1. I had the same problems with my 3DS and my PSP. I liked them but never used them. The PSP was neglected, while the 3DS wasn’t any use after MiiVerse was closed down. I ended up trading them in for credit, but I like to think someone else is looking after them and they’re actually getting some use!

    Liked by 1 person

  2. I go through spurts where I’ll play a ton on my handhelds and then nothing at all for months. I still have so many games to finish on them though that I’d feel bad putting them away. I do rotate my older consoles though as my “retro” TV stand only has so much room so currently I have my NES Classic, SNES Classic, WiiU, and PS2 hooked up to it with all my older systems in the closet. But I feel if I put my handhelds in that closet they’ll never escape.

    As for how I keep track of my collections, I have a few apps I use that are databases for games, books, comics, movies, etc..

    Liked by 1 person

  3. I haven’t played a handheld release in a while either but every now and then I have an urge to play a title on the couch. I have pretty much all my gaming systems functional in some area of the house; whether or not its viable is a different story but they are. As far as game and media storage goes, most of them are on shelves or in cabinets but all are stored to be as free from dust as possible. It’s a rare occurrence if I actually discard something.

    Liked by 1 person

  4. Handheld gaming never quite caught on with me. In my youth my mom peculiarly decided that I couldn’t have a Game Boy but that my brother could. Once I did acquire a Game Boy color, I didn’t play it too much. Even now, I don’t tend to play on my phone too much. I do keep my older consoles out but admittedly I don’t play them as often as I intended (I am intermittently playing Red Dead Redemption on my Xbox 360). I do try to purge but I still most definitely have too much stuff.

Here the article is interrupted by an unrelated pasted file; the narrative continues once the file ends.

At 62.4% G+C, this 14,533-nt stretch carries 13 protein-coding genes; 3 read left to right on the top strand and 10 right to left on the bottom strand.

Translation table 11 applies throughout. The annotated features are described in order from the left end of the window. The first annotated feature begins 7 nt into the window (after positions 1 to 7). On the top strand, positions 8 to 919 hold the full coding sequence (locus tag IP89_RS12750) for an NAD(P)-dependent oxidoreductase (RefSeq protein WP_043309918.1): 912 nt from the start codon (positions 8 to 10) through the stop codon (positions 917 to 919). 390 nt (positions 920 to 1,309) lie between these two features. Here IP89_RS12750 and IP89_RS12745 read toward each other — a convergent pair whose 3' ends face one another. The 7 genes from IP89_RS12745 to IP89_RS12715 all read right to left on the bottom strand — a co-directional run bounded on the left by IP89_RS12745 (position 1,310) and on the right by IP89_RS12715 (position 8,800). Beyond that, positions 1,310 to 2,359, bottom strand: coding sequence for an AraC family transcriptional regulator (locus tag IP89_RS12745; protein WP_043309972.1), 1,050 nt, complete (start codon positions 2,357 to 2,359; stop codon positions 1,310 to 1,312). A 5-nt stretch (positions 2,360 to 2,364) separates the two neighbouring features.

Liked by 1 person

    • Wait…your brother could have a Game Boy but you could not?! Was he older or…?

      I didn’t use my phone almost ever and when Animal Crossing: Pocket Camp came out, that changed everything. Now I use it more than I’m comfortable with.

      I love that you still use your 360!

      Like

  5. Last week we went to London for a couple of days, and for the first time, I didn’t bring my 3DS. No use with the relay points for street passing shut down. Somehow the 3DS doesn’t get any gaming time anymore, the Switch takes precedence. It’s not that I don’t play handheld anymore (I only play handheld, no console gaming for me) it’s just that there are no games at the moment that really interest me.

    The Vita accompanied me to London this time: I didn’t dare let my Switch lay around in the hotel room, and I’ve got some good deals from the PS Sales week!

    Liked by 1 person

    • Oh wow! How was London?! Oh gosh, for you that’s a big deal not to take the 3DS! I’m also so disappointed by the gaping hole of the StreetPass function. Also, the Switch is such a slick device, it’s an easy swap for the 3DS.

      I don’t blame you for not taking the Switch. And there really are some good sales this week!

      Liked by 1 person